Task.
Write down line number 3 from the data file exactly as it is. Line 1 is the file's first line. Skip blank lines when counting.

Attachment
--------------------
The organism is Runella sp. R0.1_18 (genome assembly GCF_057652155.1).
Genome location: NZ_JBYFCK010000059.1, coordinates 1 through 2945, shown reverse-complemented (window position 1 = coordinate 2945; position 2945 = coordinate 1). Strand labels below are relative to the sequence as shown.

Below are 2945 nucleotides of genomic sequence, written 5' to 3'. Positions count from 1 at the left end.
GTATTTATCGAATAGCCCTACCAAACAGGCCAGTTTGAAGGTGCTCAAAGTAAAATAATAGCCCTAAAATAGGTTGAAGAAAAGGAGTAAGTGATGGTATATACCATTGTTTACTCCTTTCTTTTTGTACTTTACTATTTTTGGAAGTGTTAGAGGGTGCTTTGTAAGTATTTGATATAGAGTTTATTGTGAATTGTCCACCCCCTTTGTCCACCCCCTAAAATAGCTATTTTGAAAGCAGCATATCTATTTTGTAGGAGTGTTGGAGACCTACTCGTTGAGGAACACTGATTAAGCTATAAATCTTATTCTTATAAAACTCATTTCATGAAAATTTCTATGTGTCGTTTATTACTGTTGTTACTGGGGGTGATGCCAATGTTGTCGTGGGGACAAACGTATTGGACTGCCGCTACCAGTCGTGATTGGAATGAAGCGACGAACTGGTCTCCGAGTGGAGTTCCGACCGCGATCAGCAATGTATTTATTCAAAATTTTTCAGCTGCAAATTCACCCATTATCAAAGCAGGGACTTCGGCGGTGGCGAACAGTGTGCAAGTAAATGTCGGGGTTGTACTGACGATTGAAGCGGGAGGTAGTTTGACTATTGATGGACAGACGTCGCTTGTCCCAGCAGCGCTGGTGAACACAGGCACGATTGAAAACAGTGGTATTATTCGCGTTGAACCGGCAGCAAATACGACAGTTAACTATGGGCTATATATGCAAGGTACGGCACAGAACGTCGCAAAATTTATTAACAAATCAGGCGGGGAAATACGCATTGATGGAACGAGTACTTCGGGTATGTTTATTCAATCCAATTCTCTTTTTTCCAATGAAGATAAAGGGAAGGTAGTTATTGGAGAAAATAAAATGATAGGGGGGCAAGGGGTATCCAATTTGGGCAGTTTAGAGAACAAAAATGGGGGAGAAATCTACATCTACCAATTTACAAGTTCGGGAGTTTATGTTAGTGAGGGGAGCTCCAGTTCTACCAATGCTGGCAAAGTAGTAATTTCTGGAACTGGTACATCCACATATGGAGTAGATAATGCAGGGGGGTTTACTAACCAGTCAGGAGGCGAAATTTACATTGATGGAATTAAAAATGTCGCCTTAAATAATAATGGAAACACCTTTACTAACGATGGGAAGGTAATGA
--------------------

Below are 2945 nucleotides of genomic sequence, written 5' to 3'. Positions count from 1 at the left end.